California marijuana legalization goes up in smoke
By Mary Milliken
LOS ANGELES (Reuters) - California voters soundly rejected a ballot measure on Tuesday that would have made it the first state to legalize marijuana for recreational use.
The nation's eyes were on Proposition 19 because legalization would have put the state at odds with federal drug laws and the Obama administration said it would continue to prosecute people in California for possessing or growing marijuana.
A maverick move by California could also have inspired other states, as has been the case with medical marijuana.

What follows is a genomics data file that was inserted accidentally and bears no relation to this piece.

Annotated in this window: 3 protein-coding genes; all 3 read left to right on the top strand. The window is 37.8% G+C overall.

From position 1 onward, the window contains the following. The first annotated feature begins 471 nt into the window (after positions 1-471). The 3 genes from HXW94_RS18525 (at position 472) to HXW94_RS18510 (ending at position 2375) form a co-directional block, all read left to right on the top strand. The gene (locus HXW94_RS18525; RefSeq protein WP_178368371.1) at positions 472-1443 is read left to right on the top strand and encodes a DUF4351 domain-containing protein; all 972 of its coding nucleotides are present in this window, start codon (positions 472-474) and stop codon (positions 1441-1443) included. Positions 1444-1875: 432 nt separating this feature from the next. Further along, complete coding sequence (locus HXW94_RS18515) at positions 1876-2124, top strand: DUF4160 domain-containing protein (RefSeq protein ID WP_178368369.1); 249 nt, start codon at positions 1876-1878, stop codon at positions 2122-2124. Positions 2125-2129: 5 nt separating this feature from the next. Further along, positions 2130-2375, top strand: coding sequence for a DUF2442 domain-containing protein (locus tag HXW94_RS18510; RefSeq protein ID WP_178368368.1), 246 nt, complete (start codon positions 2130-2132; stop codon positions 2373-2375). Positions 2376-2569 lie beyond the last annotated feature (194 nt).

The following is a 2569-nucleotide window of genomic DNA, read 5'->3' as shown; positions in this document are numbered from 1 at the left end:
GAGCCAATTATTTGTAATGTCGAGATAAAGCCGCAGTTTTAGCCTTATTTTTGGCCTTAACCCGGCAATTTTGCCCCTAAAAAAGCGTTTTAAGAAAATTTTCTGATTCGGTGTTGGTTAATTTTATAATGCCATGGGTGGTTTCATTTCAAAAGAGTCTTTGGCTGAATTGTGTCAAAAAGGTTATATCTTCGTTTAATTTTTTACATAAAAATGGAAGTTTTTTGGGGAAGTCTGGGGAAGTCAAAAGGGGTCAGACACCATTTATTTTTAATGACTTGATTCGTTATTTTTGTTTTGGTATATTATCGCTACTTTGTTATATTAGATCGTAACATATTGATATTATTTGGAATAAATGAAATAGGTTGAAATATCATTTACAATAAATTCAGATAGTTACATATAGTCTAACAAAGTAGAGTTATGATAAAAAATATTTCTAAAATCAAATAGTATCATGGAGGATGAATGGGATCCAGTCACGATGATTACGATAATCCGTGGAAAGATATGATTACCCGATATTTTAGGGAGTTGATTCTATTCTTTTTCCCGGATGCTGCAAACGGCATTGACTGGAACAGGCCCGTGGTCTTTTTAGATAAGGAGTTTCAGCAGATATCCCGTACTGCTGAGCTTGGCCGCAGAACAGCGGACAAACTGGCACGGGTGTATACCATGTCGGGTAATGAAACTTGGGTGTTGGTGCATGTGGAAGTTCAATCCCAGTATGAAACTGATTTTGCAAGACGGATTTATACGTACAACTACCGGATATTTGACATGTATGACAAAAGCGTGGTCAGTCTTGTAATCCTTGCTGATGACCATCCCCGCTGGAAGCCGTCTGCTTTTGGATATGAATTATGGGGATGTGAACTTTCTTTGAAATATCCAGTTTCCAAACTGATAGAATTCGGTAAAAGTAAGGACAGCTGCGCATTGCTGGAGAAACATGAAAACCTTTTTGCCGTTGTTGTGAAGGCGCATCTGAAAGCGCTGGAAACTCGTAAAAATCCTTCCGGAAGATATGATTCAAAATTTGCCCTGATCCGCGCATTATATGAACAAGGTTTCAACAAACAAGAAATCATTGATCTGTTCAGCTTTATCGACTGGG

In 1996, California led the nation with a ballot measure approving cannabis for medical purposes and 13 other states have since followed suit.
Passage of Prop 19 would also have had a financial impact because it cleared the way for local governments to regulate the "business side" of marijuana, including commercial cultivation and taxation.
Prop 19 supporters argued that ending prosecutions for marijuana possession would free up law enforcement resources and strike a blow against drug cartels, much as repealing the prohibition of alcohol in the 1930s crushed bootlegging by organized crime.
Supporters also asked voters to consider that marijuana generates an estimated $14 billion in sales annually in the state, revenue they considered ripe for taxation, especially at a time of deep budget deficits in California.
But with nearly half of the vote counted, 56 percent of Californians voted "no," while 44 percent were in the "yes" camp. Continued...